People may age may be the last generation to commonly have baby photos to look at in old age. Someone should offer a service where digital files are pressed onto bronze in file formats that will still be readable decades or centuries hence.

An idea for reducing electoral fraud

Sasha Ilnyckyj, Mica Prazak, Alena Prazak, Oleh Ilnyckyj, and Milan Ilnyckyj

When it comes to elections, there are a number of different kinds of attacks against the voting process that should concern us. Excluding things like bribing and threatening voters, we need to worry about votes not getting counted, votes getting changed, and votes being inappropriately added. In the first case, an unpopular government may remove opposition supporting ballots from ballot boxes in marginal constituencies. In the second, they might alter or replace ballots, converting opposition votes to government ones. In the third, they might simply add more ballots that support the government.

A relatively simple measure could protect against the first two possible attacks. When a person votes, they could be given a random string of characters. One copy would get printed on their ballot, another would be theirs to keep. Then, once the ballots had been tabulated, a list could be posted on the internet. Sorted by electoral district, it would list the various options people could have chosen, the total number of people who chose each, and a list of the random strings that each person brought home. The importance of the random string is that it preserves the integrity of the secret ballot. Because each string is generated using a random number generator, no string can be tied to an individual. Only the copy given to the voter allows them to check that their vote was properly counted.

Under this system, if I voted for Candidate A and got the string “GHYDMLKNDLHFL,” I could check the list under Candidate A on the website and ensure that my vote was counted for the right person. If my vote hadn’t been counted, my string wouldn’t be anywhere on the list. If it had been miscounted, it would appear in the wrong place. People who found themselves in that situation could complain to the electoral authority, the media, and foreign observers.

The system remains vulnerable to an attacker adding new ballots in support of their candidate, but only to a certain degree. Provided there are some independent observers watching the polling station, the approximate number of people who voted can be pretty easily determined. If the number of votes listed on the website is well in excess of that number, it can be concluded that fraud has occurred.

None of this is any good against a government truly committed to rigging an election; they will always be able to brush off complaints from foreigners and the media, and they will rig the electoral authority. At the same time, it would make rigging more difficult and increase public confidence in the electoral system in any state that implements it. Being able to see your vote listed in the appropriate place may also make elections feel more concrete and personal.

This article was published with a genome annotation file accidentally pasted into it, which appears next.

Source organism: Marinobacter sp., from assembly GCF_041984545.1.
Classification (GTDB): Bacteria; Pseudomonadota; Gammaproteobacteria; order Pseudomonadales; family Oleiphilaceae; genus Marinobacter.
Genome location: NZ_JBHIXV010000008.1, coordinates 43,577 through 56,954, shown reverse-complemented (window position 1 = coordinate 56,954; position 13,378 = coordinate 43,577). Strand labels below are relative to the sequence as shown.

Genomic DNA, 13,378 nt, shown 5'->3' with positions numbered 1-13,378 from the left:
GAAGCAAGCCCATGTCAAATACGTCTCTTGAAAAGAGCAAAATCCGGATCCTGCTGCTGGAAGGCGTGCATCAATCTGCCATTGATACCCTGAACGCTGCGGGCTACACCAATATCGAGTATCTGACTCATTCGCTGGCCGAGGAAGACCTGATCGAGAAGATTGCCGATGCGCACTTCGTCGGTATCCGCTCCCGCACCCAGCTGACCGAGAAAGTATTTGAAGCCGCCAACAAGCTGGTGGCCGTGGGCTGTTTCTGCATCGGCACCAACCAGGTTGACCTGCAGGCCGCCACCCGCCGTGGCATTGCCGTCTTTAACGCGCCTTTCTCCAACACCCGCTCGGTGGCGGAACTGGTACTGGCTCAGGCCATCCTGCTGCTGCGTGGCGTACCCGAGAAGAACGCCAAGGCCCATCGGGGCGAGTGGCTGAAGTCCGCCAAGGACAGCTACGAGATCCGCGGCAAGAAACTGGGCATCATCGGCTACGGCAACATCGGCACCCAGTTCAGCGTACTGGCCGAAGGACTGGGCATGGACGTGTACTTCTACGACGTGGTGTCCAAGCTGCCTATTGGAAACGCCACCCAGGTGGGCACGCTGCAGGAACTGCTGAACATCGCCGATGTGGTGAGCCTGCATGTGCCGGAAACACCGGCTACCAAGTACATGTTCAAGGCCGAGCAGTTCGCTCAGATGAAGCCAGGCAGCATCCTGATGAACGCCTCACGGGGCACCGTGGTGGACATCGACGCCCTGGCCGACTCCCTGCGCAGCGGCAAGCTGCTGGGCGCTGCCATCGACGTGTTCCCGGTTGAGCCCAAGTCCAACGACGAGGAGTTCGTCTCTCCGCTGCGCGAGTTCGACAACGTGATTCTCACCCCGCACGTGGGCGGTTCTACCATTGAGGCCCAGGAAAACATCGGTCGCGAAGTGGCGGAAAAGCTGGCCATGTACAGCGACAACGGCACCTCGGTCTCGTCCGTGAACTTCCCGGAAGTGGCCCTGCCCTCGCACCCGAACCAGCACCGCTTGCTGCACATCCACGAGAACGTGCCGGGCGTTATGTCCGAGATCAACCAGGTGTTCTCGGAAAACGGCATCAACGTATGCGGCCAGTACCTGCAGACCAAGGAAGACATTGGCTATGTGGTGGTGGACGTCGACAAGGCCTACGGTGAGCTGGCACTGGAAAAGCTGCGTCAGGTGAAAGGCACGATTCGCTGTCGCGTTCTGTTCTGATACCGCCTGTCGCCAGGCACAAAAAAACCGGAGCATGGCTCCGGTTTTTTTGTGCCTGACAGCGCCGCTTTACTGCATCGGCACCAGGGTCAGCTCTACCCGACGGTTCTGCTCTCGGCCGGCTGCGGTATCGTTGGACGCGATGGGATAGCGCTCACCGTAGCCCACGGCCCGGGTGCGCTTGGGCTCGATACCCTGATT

The system does create some new risks. Attackers might force voters to share their random string. If they did so, they could determine who an individual voted for: a worrisome prospect in situations where people could be threatened to vote in one way or another. Likewise, having confirmation that a vote went one way or the other could make vote-selling a bigger problem. With a standard ballot, there is no way to know whether a paid voter actually voted the way they were paid to vote. These additional risks should be borne in mind in the context of any particular election or state. In some cases, they could make the dangers of this approach outweigh its benefits. In most places, however, I suspect it would be beneficial and relatively inexpensive.

Some previous posts on electoral security:

Be grateful for bees

Sasha Ilnyckyj

My favourite reading snack these days is soy-covered almonds. They have lots of delicious umami flavour. Recently, I was surprised to learn that 80% of the world’s almonds are grown in a 600,000-acre section of California’s Central Valley. Since almonds need to be pollinated by honey bees (apini apis) and there is only nectar available in that area when almonds are in bloom, the bees need to be trucked in from elsewhere. Every February, more than a million hives – containing 40,000 bees – get trucked in. By 2005, it proved necessary to import a 747 full of bees from Australia for the ‘pollination event.’

The mutual exposure of those two distantly separated bee populations results in the exchange of microbes and parasites. Therein may lie the cause of the North American Colony Collapse Disorder outbreak that began in 2006. Honey bees are also used to pollinate peaches, soybeans, apples, pears, cherries, raspberries, blackberries, cranberries, watermelons, cantaloupes, cucumbers and strawberries. There are dozens of others, ranging from those that simply benefit from the availability of pollinating bees to those (such as squash and vanilla) where the bees are absolutely indispensable.